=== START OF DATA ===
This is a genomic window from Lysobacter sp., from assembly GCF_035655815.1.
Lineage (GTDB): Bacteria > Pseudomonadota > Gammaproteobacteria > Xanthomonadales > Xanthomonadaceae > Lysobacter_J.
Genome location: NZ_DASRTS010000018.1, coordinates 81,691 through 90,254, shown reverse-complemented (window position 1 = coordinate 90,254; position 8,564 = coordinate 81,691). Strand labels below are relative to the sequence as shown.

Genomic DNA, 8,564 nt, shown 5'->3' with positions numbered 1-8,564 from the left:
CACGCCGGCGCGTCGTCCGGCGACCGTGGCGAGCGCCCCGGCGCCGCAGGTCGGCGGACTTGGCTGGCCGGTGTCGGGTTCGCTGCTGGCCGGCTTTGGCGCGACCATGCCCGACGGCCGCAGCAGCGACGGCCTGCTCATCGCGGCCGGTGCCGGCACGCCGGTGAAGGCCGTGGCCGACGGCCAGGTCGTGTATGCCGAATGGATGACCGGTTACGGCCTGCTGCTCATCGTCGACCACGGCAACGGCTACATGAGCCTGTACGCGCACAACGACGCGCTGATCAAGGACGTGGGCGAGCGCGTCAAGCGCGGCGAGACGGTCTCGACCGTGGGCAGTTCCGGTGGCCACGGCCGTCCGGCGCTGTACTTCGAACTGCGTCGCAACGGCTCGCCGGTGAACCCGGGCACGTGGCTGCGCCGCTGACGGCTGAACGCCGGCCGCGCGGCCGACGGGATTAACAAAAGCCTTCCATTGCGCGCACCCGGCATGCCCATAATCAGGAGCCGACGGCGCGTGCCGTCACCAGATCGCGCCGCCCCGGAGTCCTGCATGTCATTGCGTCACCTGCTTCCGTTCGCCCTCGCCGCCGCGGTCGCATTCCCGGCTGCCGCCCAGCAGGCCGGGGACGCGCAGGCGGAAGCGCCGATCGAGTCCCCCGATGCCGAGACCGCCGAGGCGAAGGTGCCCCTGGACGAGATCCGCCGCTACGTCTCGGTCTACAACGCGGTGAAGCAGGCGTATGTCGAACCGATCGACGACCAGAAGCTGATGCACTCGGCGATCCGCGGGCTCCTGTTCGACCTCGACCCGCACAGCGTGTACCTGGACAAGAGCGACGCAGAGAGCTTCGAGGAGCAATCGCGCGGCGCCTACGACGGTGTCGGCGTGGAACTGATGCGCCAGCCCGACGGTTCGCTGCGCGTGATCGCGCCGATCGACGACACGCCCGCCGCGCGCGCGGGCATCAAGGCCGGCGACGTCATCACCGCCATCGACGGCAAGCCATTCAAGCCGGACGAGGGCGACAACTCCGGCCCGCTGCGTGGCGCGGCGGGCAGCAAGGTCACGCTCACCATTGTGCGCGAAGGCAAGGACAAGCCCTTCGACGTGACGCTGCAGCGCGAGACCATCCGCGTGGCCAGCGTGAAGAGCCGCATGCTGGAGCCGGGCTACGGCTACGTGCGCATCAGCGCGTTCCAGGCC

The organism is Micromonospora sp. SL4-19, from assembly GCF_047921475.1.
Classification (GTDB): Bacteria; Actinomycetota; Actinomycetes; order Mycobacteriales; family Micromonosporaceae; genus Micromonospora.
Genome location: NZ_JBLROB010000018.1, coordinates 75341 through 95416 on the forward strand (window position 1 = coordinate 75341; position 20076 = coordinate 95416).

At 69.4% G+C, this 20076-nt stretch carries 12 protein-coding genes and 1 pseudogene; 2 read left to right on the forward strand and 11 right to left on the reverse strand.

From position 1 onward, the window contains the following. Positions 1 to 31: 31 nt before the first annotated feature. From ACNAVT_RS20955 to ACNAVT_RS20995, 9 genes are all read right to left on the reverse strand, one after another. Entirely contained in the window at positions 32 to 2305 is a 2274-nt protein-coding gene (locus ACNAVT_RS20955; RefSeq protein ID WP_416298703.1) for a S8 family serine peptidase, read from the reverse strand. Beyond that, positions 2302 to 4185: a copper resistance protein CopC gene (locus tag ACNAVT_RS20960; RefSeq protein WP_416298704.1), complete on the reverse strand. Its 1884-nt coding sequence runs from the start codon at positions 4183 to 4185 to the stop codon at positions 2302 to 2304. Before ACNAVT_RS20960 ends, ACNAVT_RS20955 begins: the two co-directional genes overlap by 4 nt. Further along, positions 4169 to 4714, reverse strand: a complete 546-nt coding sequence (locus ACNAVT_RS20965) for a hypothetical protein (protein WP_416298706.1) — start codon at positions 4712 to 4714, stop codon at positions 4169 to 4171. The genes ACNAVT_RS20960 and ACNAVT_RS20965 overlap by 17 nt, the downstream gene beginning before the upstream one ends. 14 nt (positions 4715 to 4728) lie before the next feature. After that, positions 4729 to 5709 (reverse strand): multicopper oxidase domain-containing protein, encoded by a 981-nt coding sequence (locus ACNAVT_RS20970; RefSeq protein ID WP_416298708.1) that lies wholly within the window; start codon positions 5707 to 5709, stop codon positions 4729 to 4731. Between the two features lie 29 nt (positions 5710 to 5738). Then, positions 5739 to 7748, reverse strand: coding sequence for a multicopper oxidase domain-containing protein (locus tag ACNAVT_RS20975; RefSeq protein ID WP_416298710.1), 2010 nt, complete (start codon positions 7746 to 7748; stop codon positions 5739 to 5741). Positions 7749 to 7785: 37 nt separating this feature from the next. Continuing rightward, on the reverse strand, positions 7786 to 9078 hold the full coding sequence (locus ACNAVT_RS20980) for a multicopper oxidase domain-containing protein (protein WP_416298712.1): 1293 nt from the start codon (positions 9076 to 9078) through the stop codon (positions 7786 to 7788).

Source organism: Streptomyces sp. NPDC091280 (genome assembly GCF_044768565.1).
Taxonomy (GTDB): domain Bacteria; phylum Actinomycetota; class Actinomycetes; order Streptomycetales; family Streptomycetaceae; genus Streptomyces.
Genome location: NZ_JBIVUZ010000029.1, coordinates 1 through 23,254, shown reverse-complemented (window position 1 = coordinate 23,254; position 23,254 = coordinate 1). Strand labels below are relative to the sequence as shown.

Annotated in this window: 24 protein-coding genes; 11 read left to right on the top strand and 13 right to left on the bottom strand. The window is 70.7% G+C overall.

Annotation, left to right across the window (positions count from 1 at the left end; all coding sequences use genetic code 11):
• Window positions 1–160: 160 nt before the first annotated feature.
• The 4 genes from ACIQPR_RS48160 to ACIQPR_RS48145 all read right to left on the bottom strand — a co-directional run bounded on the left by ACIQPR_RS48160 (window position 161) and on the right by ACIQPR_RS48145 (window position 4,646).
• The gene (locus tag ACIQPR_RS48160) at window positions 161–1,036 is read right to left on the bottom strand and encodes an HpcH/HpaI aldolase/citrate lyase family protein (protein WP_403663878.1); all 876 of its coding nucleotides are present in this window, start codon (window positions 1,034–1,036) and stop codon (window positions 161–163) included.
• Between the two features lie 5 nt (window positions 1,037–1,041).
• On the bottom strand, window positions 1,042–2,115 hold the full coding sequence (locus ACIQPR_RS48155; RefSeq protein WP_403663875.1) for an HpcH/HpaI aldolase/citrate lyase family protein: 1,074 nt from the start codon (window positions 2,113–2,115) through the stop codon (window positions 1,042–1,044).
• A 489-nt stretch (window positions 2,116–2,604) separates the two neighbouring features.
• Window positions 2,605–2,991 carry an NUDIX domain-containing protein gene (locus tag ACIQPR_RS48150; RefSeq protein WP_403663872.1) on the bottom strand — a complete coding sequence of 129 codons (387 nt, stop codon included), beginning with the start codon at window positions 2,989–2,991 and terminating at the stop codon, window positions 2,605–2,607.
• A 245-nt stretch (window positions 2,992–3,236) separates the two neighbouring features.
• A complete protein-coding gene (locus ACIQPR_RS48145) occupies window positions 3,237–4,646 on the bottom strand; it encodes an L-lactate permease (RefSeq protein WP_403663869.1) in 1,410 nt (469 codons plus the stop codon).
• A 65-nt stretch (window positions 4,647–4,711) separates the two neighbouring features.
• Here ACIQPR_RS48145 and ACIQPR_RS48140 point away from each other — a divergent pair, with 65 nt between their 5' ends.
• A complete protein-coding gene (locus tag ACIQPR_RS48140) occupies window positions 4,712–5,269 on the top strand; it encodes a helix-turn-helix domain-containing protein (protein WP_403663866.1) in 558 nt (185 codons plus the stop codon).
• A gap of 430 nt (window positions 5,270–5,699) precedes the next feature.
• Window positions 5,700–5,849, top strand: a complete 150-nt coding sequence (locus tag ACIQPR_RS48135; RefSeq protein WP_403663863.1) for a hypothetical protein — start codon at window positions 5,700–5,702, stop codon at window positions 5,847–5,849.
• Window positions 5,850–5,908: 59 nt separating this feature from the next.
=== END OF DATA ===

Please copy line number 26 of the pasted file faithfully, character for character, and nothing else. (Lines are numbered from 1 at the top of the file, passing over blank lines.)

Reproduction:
• Here ACIQPR_RS48145 and ACIQPR_RS48140 point away from each other — a divergent pair, with 65 nt between their 5' ends.